Before I rebut the statement that quotes Jesus (sort of), I am going to refute this person’s problematic assumption for aioniou used in Romans 16:26. They claim that Paul asserts God having a past and future eternity (i.e. without beginning and end); however, this philosophical concept is too abstract for the ancient readers of their time, so most likely, he used a more fathomable concept. The same term aionos, is used to convey the antiquity of time, instead of this past/future eternity concept (Acts 3:21). Also, why would Paul not assert this conception when these two verses express the same notion about prophesying an antique message from the God of antiquity?

Notice the minor Similarities: It has now been disclosed and through the prophetic writings has been made known to all nations, according to the command of the [ancient/aioniou] God, to bring about the obedience of faith (Romans 16:26). || Heaven must receive Him until the time comes for the restoration of all things, as He promised long ago [aionos] through His holy prophets (Acts 3:21).

There are great similarities between these two verses, and the transcendental eternity conception doesn’t seem to be present within the minds of ancient readers; more so, those of average or peasant class. According to this book, the author disproves this false understanding of aionias ton aionon, “In some cases, however, the reduplication of olam [aion in Greek] seems to be a rhetorical amplification of the idea, without any comprehension of ages by a greater age. This is especially true when olam is in the singular in both parts of the reduplication, as “To the age of the age.” The use of the word in the plural is decisive evidence that the sense of the word is not eternity, in the absolute sense, for there can be but one such eternity. But as time past and future can be divided by ages, so there may be many ages, and an age of ages.” Then Professor Knapp who is cited says (an author of the best edition of the Greek Testament known, and a man of keen erudition): “The pure idea of eternity is too abstract to have been conceived in the early ages of the world, and accordingly is not found expressed by any word in the ancient languages…The Hebrews and other ancient people have no one word for expressing the precise idea of eternity.” If they wanted to convey a past eternity, they would use a phrase like “before the world was”. As for future eternity, the phrase would be “when the world shall be no more”.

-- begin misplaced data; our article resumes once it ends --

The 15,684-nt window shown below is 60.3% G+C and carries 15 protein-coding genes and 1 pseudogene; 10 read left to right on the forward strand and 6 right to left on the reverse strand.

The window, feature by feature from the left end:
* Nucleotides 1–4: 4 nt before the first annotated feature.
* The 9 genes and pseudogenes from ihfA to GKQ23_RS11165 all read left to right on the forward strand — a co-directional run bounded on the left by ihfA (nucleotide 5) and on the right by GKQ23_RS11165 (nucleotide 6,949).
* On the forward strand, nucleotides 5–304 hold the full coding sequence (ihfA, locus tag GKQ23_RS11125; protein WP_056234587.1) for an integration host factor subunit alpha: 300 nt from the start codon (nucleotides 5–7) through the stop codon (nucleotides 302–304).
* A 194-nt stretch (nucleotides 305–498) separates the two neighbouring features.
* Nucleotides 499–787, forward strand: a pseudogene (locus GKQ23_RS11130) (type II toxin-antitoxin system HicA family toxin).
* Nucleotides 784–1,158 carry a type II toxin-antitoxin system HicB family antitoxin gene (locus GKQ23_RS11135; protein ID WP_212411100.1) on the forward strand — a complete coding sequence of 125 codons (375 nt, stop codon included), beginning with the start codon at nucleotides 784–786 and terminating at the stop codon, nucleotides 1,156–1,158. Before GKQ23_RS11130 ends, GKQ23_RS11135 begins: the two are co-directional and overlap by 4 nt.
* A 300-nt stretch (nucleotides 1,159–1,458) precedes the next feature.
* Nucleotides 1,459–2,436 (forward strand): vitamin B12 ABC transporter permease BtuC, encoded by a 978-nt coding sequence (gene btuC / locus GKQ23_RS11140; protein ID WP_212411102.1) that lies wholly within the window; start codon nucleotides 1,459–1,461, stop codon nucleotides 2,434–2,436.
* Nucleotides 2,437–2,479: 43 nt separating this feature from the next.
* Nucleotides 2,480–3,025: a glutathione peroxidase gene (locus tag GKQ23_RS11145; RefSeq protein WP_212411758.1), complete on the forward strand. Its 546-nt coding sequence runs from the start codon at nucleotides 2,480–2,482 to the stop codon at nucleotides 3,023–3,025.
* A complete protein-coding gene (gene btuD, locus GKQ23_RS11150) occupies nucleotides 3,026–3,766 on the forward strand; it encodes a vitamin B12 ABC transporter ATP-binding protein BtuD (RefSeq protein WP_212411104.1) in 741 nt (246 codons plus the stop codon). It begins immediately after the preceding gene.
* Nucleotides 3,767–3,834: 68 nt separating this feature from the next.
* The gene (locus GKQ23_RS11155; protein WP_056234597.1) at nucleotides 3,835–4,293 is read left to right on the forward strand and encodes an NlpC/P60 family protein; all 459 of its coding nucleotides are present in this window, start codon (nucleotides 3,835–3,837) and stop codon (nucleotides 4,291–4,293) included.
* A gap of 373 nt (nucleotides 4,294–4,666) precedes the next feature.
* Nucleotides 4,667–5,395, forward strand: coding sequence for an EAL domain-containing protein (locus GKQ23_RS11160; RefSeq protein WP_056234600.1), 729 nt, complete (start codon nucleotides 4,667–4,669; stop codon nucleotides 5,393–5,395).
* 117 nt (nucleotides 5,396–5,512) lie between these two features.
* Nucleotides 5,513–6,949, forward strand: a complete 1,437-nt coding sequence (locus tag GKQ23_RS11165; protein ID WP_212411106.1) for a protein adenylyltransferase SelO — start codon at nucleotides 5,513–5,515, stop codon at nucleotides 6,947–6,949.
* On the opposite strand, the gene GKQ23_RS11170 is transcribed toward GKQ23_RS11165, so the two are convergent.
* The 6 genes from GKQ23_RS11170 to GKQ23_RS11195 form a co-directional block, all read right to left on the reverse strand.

WHAT IS GEHENNA? (Post-mortem Suffering, or Otherwise?)

The International Standard Bible Encyclopedia states that Gehenna refers to “the place of eternal punishment of the wicked.” (Vol. II, p. 1182). || McClintock and Strong’s Encyclopedia of Biblical, Theological and Ecclesiastical Literature, defines Gehenna as “the place of eternal punishment.”

Coon and Mills define Gehenna as referring to “the place of eternal punishment.” (Coon, The Doctrine of Future and Endless Punishment Proved (Cincinnati: J.F. & V.P. James, 1850), p. 72; Perspectives on Death (ed. L. Mills; New York: Abingdon Press, 1969), p. 32. || In Talmudic literature, Idolators and blasphemers remain in Gehenna “to be punished for all generations.” (Bab. Tal. RH65).